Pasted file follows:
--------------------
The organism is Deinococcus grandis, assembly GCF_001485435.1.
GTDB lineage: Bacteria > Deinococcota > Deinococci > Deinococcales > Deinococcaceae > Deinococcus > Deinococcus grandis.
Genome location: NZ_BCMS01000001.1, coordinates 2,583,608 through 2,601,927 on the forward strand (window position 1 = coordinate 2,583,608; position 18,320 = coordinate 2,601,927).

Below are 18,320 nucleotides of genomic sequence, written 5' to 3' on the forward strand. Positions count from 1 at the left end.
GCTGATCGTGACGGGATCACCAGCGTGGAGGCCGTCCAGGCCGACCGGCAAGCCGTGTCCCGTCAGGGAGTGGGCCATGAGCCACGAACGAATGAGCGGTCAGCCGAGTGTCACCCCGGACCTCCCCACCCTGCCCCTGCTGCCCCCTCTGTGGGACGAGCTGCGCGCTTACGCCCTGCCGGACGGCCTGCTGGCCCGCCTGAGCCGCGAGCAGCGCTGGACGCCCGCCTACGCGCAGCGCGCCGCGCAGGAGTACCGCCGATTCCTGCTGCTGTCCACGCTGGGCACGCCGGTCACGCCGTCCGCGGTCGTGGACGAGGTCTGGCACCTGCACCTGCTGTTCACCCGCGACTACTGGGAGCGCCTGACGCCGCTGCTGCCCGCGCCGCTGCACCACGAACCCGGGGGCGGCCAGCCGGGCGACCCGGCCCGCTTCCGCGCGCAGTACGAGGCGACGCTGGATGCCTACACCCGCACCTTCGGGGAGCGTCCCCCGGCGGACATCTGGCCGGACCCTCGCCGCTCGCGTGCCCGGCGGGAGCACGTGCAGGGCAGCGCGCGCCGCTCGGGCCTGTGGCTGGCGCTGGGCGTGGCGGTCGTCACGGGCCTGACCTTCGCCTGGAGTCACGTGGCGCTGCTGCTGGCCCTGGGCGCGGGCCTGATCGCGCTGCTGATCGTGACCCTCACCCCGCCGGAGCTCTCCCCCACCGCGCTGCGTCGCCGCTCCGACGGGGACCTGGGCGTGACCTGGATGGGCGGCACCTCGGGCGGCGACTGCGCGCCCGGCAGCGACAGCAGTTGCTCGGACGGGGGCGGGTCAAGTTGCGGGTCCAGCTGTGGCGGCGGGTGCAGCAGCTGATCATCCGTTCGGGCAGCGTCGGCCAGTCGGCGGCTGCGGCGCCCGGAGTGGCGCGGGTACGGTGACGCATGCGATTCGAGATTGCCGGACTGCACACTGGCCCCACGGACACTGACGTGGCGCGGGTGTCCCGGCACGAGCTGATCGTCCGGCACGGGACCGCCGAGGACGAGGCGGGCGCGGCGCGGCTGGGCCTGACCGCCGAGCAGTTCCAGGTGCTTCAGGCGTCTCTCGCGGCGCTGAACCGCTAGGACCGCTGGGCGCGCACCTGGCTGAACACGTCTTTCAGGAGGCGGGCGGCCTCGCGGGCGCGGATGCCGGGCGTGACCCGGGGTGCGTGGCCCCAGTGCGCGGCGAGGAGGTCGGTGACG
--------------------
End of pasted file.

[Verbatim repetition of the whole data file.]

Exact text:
The organism is Deinococcus grandis, assembly GCF_001485435.1.
GTDB lineage: Bacteria > Deinococcota > Deinococci > Deinococcales > Deinococcaceae > Deinococcus > Deinococcus grandis.
Genome location: NZ_BCMS01000001.1, coordinates 2,583,608 through 2,601,927 on the forward strand (window position 1 = coordinate 2,583,608; position 18,320 = coordinate 2,601,927).

Below are 18,320 nucleotides of genomic sequence, written 5' to 3' on the forward strand. Positions count from 1 at the left end.
GCTGATCGTGACGGGATCACCAGCGTGGAGGCCGTCCAGGCCGACCGGCAAGCCGTGTCCCGTCAGGGAGTGGGCCATGAGCCACGAACGAATGAGCGGTCAGCCGAGTGTCACCCCGGACCTCCCCACCCTGCCCCTGCTGCCCCCTCTGTGGGACGAGCTGCGCGCTTACGCCCTGCCGGACGGCCTGCTGGCCCGCCTGAGCCGCGAGCAGCGCTGGACGCCCGCCTACGCGCAGCGCGCCGCGCAGGAGTACCGCCGATTCCTGCTGCTGTCCACGCTGGGCACGCCGGTCACGCCGTCCGCGGTCGTGGACGAGGTCTGGCACCTGCACCTGCTGTTCACCCGCGACTACTGGGAGCGCCTGACGCCGCTGCTGCCCGCGCCGCTGCACCACGAACCCGGGGGCGGCCAGCCGGGCGACCCGGCCCGCTTCCGCGCGCAGTACGAGGCGACGCTGGATGCCTACACCCGCACCTTCGGGGAGCGTCCCCCGGCGGACATCTGGCCGGACCCTCGCCGCTCGCGTGCCCGGCGGGAGCACGTGCAGGGCAGCGCGCGCCGCTCGGGCCTGTGGCTGGCGCTGGGCGTGGCGGTCGTCACGGGCCTGACCTTCGCCTGGAGTCACGTGGCGCTGCTGCTGGCCCTGGGCGCGGGCCTGATCGCGCTGCTGATCGTGACCCTCACCCCGCCGGAGCTCTCCCCCACCGCGCTGCGTCGCCGCTCCGACGGGGACCTGGGCGTGACCTGGATGGGCGGCACCTCGGGCGGCGACTGCGCGCCCGGCAGCGACAGCAGTTGCTCGGACGGGGGCGGGTCAAGTTGCGGGTCCAGCTGTGGCGGCGGGTGCAGCAGCTGATCATCCGTTCGGGCAGCGTCGGCCAGTCGGCGGCTGCGGCGCCCGGAGTGGCGCGGGTACGGTGACGCATGCGATTCGAGATTGCCGGACTGCACACTGGCCCCACGGACACTGACGTGGCGCGGGTGTCCCGGCACGAGCTGATCGTCCGGCACGGGACCGCCGAGGACGAGGCGGGCGCGGCGCGGCTGGGCCTGACCGCCGAGCAGTTCCAGGTGCTTCAGGCGTCTCTCGCGGCGCTGAACCGCTAGGACCGCTGGGCGCGCACCTGGCTGAACACGTCTTTCAGGAGGCGGGCGGCCTCGCGGGCGCGGATGCCGGGCGTGACCCGGGGTGCGTGGCCCCAGTGCGCGGCGAGGAGGTCGGTGACG